Market Snapshot October 19, 2020


Good Monday AM,


I hope you had a fantastic weekend. Stocks are down marginally and bonds are flat. I feel this is becoming more of a defensive posture heading into the last few days, a stimulus bill could be agreed upon before the election just 15days away. The yield on the ten-year rose the end of last week and before the open and is now back up to .77%  Like I said, defensive. The price action has been volatile, as we have already tested both ends of the trading range. The good news is that thus far we have bounced from the bottom and currently trade in the middle of the range. When the markets are defensive, it is a good idea to stay defensive as well while these huge price swings exist, because many times this can lead to new lows in bond price (higher rates/yields).


Matt Graham did a good job sharing the likely posture for markets at this time.


Pressure is mounting for the bond market.  After a period of intensely calm, narrow trading throughout September, 10-yr yields quickly moved to challenge recent range boundaries heading into October.  There are known risks on the horizon, with the presidential election and fiscal stimulus being the two biggest flashpoints.  Should we assume additional momentum toward weaker levels is simply waiting for a few of these shoes to drop?


That depends.  Of the two flashpoints, only stimulus carries an obviously negative connotation for the bond market.  There are two reasons for this.  On one hand, stimulus hurts bonds to whatever extent it helps the economy (a stronger economy supports higher rates and encourages investments to shift toward riskier assets like stocks).  On the other hand, stimulus is directly funded by the issuance of more Treasuries, and more issuance = higher yields, all other things being equal.  Of course markets know that stimulus will arrive eventually, but the longer it’s delayed, the more time the economy has to sustain damage and the more time the Treasury market has to trade without another glut of record issuance.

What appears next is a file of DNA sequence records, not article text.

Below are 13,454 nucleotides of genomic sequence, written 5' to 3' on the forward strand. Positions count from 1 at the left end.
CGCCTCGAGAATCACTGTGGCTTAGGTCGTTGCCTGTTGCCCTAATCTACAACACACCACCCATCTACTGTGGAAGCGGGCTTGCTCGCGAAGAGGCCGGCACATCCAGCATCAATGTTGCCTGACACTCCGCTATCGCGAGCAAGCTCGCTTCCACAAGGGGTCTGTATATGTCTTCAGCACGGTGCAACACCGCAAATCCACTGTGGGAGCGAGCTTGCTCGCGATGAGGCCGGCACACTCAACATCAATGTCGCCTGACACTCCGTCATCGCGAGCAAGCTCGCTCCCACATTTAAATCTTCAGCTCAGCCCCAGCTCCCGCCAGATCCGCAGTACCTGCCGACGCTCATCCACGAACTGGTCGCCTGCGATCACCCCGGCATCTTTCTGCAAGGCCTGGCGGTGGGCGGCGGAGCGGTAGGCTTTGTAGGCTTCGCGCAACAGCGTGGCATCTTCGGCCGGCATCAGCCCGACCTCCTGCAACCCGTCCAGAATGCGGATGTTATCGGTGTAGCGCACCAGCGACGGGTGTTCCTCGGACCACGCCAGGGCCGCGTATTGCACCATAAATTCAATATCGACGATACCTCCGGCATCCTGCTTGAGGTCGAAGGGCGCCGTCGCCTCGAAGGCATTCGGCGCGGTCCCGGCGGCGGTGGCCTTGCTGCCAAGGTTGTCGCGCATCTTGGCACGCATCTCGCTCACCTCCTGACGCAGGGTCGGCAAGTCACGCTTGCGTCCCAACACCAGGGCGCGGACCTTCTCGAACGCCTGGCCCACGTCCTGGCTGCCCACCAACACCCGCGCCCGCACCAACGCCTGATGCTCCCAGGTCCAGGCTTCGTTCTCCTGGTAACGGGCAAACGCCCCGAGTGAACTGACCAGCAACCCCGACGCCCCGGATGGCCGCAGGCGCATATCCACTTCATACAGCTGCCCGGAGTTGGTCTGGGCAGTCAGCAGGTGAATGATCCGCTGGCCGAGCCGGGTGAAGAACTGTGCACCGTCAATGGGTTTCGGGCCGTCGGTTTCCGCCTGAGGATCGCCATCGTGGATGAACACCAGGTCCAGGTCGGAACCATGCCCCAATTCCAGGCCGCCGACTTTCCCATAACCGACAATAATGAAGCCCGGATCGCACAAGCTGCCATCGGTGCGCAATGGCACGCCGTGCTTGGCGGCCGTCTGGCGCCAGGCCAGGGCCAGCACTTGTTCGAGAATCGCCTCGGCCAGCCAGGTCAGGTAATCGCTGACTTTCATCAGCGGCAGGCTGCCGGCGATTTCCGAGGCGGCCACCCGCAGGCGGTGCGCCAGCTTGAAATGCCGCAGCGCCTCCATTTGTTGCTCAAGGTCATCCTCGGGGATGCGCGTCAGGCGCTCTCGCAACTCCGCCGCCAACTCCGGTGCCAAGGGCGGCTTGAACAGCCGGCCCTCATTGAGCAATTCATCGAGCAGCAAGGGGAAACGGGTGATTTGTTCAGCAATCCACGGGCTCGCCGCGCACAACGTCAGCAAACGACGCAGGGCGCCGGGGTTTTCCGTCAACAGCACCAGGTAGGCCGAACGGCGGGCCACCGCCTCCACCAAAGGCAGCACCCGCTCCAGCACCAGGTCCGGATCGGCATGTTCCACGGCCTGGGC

The election is a flashpoint that can go either way–not just in terms of who wins, but more importantly in terms of how markets would react.  The prevailing narrative seems to be that a Biden victory would be bad for rates.  But I’ve also heard Biden would be bad for stocks.  Given the amount of cash on the sidelines at the moment, I’m not sure both sides of the market are going to sell-off at the same time.  I won’t pretend to be able to predict the reaction, and you probably shouldn’t listen to anyone who does. 


Another consideration is that the bigger market reaction may well have to do with the potential for unified control of the House and Senate. This makes good sense, but even then, there’s one narrative where unified control leads to rampant spending, higher stock prices/bond yields, and another narrative where higher taxes cause stocks to tank and Treasury revenue to improve (thus helping rates).  There are too many variables in play to assume we know how markets will ultimately react, not the least of which being the path of the pandemic.


One of the unintended consequences of forbearance, Americans’ credit scores are rising. The average FICO credit score stood at 711 in July, up from 708 in April and 706 a year earlier. People are able to kick the payment can down the road and scores are going up… sure.. that makes sense… and anyone wonders why credit boxes tighten.


On the same line of thought,  last Friday, the Mortgage Bankers Association (MBA) released a report that found 8.5% of renters, or 2.8 million households, missed, delayed, or made a reduced payment during the third quarter, while 7.1% (3.4 million homeowners) missed their mortgage payment. Is it comforting to know that credit scores are being protected?


Please remain safe and healthy, make today great!